Leading article: Another damaging eurosceptic spasm

Related Topics

There is a profound paradox in the coincidence of this week's series of crisis meetings on the single currency in Brussels and today's House of Commons debate on whether a referendum should be held on the UK's membership of the European Union. On the face of it, Britain's eurosceptics have rarely had it so good. They are seeing the EU and its currency threatened as never before. The euro, the apotheosis for many of the European project, is fighting for its life.

The eurosceptics, what is more, have reason to feel vindicated about some of what has come to pass. Some of the very flaws they identified early on in the EU and its currency are chickens that have come home to roost. The difficulties of maintaining a currency union without political and economic union are now clear for all to see. So, too, are the tensions that result when elected governments defy a national consensus in favour of a greater, European, good. Greece and Germany are both prime examples.

Given that so much in Europe could be interpreted as going the sceptics' way, it seems particularly superfluous for the Commons to be debating a referendum on British membership just now. Why squander precious Parliamentary time on a question that may be decided in the sceptics' favour anyway? If the euro-zone were to collapse, and if the consequence were a looser, more differentiated political union – or even no union at all – then history would have decided for the sceptics; they would have won without a fight.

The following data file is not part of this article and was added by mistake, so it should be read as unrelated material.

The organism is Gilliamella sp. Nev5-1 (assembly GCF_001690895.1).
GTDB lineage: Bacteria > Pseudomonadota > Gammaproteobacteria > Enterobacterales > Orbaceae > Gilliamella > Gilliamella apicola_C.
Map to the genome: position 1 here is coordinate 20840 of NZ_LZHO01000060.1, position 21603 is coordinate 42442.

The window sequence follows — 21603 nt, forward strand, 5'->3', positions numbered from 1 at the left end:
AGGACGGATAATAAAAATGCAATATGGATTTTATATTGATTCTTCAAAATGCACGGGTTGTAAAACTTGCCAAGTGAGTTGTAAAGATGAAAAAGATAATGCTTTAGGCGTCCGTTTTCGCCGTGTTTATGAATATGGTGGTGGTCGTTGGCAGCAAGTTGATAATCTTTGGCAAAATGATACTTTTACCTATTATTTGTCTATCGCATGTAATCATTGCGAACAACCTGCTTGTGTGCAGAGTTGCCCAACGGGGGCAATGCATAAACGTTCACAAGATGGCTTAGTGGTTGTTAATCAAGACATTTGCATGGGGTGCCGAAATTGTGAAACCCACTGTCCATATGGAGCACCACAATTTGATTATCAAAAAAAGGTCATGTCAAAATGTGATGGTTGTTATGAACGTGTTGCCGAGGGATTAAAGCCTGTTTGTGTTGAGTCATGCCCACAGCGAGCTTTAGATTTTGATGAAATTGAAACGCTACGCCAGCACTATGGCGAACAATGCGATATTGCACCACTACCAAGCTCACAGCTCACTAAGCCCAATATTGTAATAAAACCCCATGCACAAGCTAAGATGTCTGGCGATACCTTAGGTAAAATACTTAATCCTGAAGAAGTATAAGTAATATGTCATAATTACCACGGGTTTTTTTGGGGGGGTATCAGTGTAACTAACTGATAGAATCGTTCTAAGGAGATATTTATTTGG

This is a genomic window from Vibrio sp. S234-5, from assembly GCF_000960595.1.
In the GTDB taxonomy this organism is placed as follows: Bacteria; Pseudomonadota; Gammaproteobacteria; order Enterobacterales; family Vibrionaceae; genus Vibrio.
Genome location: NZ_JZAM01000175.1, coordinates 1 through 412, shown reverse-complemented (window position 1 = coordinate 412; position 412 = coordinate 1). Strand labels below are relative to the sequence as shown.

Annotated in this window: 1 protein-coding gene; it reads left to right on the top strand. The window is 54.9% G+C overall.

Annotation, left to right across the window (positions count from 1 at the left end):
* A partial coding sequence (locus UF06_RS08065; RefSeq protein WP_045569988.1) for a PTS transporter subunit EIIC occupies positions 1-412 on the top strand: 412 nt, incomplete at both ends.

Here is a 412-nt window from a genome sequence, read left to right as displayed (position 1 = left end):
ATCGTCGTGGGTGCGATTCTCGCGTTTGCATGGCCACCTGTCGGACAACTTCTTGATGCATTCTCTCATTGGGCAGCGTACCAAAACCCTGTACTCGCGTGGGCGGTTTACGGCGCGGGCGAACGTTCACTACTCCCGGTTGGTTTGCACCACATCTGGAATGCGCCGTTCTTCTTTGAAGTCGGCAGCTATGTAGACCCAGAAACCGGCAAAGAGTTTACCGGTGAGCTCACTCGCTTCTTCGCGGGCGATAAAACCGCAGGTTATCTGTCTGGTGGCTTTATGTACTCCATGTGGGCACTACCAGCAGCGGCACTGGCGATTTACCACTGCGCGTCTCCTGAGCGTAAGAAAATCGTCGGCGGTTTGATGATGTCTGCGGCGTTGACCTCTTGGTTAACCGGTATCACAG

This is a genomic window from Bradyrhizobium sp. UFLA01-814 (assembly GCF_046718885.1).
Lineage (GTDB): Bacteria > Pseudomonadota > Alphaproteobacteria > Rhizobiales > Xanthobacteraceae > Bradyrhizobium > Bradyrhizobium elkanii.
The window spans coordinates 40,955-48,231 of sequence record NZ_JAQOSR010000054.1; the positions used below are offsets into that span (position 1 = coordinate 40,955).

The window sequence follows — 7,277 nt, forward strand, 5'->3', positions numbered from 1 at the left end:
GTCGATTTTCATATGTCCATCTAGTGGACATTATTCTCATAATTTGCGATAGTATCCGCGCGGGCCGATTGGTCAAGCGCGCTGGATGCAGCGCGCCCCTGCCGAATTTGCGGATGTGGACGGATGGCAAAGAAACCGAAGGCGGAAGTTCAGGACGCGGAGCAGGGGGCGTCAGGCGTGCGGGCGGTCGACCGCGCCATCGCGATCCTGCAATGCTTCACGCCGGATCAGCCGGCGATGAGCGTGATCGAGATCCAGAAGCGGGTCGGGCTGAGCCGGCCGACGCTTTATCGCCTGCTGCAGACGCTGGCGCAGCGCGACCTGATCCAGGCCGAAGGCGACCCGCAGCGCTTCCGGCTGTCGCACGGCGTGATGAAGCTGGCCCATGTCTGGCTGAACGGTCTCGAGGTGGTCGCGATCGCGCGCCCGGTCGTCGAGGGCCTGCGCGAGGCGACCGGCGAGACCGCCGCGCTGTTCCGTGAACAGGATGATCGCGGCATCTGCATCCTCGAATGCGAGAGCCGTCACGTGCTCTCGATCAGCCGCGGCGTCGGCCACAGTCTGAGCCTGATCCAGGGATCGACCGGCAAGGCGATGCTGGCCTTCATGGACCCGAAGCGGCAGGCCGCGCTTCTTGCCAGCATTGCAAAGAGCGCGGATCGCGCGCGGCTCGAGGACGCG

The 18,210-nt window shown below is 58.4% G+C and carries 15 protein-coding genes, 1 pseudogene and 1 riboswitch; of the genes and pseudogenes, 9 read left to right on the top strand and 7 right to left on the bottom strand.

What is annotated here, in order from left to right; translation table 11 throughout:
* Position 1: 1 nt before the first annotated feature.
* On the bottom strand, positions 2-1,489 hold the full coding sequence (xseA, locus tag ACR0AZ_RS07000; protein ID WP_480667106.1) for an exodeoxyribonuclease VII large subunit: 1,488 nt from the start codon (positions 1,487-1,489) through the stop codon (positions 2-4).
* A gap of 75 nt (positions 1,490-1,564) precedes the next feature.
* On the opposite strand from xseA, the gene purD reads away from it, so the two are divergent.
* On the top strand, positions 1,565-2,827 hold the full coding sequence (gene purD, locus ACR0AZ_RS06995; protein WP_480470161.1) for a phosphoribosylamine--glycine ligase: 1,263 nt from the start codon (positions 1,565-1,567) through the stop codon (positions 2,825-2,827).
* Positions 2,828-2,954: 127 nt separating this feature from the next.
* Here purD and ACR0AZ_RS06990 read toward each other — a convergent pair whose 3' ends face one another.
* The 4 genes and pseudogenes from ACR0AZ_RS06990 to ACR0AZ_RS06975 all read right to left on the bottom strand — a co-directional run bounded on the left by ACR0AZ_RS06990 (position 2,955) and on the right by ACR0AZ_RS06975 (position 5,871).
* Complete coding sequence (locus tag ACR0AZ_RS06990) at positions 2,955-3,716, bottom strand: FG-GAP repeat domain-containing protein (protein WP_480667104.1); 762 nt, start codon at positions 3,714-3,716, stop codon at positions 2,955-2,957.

Of course, such thinking is too simple, and too logical, to have halted today's debate. Depending which side of the Europe question you stand – and this newspaper stands wholeheartedly behind Britain staying in and playing a full part in the EU – this parliamentary occasion is about much more, or much less, than the future of Europe.

It is about the persistence of a particular eurosceptic, Little-Englander, strand of British opinion. It is about the Coalition honouring its pledge on e-petitions – that any motion that receives more than 100,000 supporting signatures will have its day in Parliament. Even more, though, it is about the frustrations of a number, quite a large number, of Conservative MPs, who feel that David Cameron has used the exigencies of coalition to exclude them and the constituents they represent.